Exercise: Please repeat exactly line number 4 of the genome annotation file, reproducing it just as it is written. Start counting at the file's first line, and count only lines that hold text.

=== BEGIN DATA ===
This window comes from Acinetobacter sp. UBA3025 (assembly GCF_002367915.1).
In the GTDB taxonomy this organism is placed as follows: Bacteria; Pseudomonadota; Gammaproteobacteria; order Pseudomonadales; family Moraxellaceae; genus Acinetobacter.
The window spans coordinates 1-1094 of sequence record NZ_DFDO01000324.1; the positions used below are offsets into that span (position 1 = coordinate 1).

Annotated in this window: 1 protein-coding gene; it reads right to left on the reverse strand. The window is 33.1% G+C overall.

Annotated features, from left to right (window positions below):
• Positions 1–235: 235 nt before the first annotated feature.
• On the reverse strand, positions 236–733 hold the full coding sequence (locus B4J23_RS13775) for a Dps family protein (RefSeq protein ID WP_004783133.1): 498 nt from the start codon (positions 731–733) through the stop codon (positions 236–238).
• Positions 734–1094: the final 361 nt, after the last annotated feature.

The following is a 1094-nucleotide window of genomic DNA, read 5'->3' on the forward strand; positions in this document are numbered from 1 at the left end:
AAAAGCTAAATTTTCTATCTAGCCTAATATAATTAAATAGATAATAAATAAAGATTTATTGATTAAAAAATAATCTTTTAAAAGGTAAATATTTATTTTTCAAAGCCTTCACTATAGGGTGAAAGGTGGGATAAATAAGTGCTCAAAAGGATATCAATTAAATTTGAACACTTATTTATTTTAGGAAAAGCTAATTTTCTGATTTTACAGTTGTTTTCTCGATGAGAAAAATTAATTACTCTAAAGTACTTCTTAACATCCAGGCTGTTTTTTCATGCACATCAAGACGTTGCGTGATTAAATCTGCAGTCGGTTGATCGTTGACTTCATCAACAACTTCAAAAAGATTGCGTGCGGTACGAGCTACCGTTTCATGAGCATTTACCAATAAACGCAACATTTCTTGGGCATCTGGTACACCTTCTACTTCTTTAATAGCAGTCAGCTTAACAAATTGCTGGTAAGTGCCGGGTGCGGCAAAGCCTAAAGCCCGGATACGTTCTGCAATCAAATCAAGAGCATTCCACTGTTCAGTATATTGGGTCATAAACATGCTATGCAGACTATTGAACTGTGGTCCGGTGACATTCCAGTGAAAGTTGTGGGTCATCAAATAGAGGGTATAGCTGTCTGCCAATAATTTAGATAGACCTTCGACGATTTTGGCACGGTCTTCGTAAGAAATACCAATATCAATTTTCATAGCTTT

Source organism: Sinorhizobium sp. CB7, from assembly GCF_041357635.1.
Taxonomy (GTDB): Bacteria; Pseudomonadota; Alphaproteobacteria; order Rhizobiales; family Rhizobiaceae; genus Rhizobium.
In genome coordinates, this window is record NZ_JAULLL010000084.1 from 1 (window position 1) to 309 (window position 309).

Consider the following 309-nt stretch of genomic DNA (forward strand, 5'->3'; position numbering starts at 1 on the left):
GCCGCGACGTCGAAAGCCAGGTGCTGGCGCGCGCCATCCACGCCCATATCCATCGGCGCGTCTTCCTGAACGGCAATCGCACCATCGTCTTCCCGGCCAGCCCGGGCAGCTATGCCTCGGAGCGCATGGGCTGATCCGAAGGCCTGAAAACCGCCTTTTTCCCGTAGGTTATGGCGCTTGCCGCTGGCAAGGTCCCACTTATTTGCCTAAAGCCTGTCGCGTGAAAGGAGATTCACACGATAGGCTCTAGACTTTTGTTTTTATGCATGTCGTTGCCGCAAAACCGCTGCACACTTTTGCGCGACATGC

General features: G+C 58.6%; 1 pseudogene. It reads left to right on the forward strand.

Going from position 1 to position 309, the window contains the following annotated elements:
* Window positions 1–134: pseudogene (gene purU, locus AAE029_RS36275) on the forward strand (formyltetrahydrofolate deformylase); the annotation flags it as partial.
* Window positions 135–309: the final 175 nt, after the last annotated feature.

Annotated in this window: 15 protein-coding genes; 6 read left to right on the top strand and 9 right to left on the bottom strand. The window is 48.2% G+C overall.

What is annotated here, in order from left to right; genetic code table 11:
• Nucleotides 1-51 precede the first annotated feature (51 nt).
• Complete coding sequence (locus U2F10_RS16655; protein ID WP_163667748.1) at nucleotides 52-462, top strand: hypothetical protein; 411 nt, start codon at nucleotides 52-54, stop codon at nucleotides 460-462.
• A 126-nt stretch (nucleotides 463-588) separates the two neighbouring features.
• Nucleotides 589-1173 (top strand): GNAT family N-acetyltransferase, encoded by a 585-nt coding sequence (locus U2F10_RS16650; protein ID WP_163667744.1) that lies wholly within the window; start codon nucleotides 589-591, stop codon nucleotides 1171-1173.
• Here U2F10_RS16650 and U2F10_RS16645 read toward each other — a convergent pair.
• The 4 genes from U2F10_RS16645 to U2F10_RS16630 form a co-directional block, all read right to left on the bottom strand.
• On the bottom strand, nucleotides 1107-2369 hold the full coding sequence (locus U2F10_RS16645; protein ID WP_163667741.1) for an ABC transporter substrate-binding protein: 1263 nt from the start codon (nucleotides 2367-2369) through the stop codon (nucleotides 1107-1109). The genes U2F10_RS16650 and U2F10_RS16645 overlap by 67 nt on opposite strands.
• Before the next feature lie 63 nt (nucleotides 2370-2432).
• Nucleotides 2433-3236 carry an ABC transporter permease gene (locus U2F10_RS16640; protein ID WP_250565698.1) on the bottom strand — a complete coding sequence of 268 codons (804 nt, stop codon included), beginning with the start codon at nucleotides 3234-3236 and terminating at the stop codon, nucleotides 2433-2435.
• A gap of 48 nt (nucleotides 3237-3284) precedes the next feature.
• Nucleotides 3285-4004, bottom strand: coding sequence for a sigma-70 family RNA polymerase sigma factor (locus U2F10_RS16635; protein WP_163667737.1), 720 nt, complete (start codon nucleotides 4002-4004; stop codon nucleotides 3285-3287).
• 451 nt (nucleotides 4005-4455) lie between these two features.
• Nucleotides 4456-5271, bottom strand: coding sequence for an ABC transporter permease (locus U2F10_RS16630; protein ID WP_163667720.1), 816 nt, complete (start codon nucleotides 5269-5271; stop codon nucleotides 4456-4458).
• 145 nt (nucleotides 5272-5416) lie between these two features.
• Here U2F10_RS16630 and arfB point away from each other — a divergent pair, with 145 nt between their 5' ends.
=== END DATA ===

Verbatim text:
Annotated in this window: 1 protein-coding gene; it reads right to left on the reverse strand. The window is 33.1% G+C overall.